- Intensely pruritic skin infestation caused by the host-specific mite, sarcoptes scabiei var hominis usually transmitted through direct contact with an infested individual.
- Mites can survive up to 3 days from human skin. Same is the case with fomites such as infested bedding or clothing - an infrequent source of transmission.
- Common, extremely pruritic eruption consisting of papules, pustules, vesicles, and linear burrows.
- Distribution - wrists, finger web spaces, toe webs, umbilicus, genital area, breast [women], axillae. May involve the face and scalp in infants.
- Nodular scabies more common in children.
- Prevalence rates are higher in children and sexually active individuals than others.
- Norwegian crusted variant is more common in:
1. Poor sensory perception due to entities such as leprosy, cerebral palsy & paraplegics
2. Immunocompromised patients - organ transplantation, HIV disease, and old age
1. All family members and close contacts must be evaluated and treated, even if they do not show symptoms.
2. Pets do not require any treatment.
3. All carpets and upholstered furniture should be vacuumed.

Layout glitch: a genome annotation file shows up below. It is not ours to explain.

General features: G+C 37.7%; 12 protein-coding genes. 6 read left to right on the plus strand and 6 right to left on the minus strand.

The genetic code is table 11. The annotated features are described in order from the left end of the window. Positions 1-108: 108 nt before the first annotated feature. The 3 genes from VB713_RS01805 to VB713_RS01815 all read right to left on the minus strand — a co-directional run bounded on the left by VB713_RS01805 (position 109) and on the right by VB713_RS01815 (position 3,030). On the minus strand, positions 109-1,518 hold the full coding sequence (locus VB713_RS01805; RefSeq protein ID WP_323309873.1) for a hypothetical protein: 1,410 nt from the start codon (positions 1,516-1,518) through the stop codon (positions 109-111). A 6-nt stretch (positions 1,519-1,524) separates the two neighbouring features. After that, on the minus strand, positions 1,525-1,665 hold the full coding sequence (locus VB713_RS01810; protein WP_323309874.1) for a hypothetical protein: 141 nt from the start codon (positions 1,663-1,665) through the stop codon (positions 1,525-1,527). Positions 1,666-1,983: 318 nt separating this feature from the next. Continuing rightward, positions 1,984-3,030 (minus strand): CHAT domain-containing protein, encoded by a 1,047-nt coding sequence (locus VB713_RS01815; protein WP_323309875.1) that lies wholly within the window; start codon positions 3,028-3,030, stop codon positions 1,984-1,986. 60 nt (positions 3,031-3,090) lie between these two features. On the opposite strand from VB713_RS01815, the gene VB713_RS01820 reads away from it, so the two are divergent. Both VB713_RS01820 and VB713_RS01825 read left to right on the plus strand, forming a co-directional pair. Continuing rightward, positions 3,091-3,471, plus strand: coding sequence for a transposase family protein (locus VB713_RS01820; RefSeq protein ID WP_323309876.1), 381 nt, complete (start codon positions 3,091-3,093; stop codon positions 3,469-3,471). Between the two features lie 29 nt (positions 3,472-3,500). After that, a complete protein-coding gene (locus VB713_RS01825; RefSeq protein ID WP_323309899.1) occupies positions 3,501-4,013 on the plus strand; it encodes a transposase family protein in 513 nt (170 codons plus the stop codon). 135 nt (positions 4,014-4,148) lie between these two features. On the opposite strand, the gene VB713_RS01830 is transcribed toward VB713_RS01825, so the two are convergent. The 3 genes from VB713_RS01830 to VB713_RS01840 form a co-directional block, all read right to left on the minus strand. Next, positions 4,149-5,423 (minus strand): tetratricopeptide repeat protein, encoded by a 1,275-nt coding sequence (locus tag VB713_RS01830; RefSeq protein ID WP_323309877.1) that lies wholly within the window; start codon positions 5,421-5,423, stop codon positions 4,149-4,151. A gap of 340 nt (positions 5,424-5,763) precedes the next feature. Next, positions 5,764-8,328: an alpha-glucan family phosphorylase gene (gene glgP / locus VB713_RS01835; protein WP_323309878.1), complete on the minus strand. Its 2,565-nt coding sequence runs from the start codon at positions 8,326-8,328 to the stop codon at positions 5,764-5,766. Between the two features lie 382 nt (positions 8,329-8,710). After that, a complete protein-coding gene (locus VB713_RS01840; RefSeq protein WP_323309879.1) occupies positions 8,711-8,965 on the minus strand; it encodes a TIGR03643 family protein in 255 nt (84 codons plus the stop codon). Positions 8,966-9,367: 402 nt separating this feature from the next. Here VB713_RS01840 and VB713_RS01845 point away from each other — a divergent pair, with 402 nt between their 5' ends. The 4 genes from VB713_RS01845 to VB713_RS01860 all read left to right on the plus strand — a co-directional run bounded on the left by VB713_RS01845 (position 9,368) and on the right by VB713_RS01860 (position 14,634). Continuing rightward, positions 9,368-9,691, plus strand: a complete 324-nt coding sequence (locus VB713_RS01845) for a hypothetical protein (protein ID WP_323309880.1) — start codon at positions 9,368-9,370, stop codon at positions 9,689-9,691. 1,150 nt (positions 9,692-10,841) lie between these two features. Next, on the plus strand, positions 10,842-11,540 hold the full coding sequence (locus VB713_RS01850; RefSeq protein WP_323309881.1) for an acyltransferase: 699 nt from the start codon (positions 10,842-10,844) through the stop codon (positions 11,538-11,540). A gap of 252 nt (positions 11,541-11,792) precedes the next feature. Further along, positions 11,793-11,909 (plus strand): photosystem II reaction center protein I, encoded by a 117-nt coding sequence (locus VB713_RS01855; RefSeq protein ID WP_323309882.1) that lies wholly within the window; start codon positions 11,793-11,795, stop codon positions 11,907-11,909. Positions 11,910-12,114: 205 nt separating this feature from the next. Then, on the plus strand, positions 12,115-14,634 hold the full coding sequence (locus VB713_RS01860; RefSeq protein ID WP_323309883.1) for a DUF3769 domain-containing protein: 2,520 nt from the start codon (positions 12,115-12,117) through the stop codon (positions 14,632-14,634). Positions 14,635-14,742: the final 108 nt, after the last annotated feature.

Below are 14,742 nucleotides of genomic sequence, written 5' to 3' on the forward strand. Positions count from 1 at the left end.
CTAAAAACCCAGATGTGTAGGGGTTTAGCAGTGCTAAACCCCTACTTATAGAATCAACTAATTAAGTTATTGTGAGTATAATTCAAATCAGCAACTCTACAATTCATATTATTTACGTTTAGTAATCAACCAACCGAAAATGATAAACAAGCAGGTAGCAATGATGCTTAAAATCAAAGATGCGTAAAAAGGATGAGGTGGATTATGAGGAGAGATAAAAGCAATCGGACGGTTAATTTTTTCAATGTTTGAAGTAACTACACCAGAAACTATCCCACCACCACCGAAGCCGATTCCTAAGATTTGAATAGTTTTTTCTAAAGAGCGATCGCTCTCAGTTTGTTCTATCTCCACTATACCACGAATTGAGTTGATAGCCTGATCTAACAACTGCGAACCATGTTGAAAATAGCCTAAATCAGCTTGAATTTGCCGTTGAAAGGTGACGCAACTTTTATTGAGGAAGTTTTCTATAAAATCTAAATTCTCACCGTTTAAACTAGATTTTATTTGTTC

4. Instruct patients to launder clothing, bed linens, and towels used in hot water the day after the treatment is initiated and again in 1 week. Items that cannot be washed may be dry cleaned or kept in plastic bags for at least 1 week.
5. Affected individuals should avoid skin-to-skin contact with medical tx.
6. Patients with typical scabies may return to school/work 24 after the first treatment.
-Application of topical antiscabietic agents to be repeated for 7-10 days
- Antihistamines to control itching
Pearls and Pitfalls:
- Failure to repeat the treatment in 7-10 days is a common reason for relapse.
- Failure to treat close contacts [even those without symptoms] is a common reason for relapse.
- Treatment of any secondary infection/s.
- Scabies nodules can be treated symptomatically.